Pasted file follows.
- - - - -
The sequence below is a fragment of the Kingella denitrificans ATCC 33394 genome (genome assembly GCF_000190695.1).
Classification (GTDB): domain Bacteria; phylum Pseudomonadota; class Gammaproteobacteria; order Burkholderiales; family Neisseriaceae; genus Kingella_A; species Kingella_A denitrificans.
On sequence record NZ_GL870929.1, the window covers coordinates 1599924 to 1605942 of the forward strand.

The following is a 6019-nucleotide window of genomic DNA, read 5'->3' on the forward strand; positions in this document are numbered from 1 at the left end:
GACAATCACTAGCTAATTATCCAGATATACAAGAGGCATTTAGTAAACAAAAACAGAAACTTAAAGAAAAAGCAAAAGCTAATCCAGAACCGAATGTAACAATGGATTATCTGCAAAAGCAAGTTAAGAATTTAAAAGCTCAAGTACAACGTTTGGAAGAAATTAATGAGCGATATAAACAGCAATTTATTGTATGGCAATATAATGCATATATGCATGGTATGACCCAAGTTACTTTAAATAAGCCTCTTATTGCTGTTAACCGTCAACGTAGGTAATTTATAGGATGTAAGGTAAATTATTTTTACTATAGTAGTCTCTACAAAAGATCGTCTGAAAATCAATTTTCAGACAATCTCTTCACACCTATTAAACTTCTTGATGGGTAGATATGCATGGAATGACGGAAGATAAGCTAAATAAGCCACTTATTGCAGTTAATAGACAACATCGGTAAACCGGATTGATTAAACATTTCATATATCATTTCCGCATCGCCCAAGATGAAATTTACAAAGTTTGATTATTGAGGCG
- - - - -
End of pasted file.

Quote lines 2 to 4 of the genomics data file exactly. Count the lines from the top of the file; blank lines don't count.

Classification (GTDB): domain Bacteria; phylum Pseudomonadota; class Gammaproteobacteria; order Burkholderiales; family Neisseriaceae; genus Kingella_A; species Kingella_A denitrificans.
On sequence record NZ_GL870929.1, the window covers coordinates 1599924 to 1605942 of the forward strand.

The following is a 6019-nucleotide window of genomic DNA, read 5'->3' on the forward strand; positions in this document are numbered from 1 at the left end: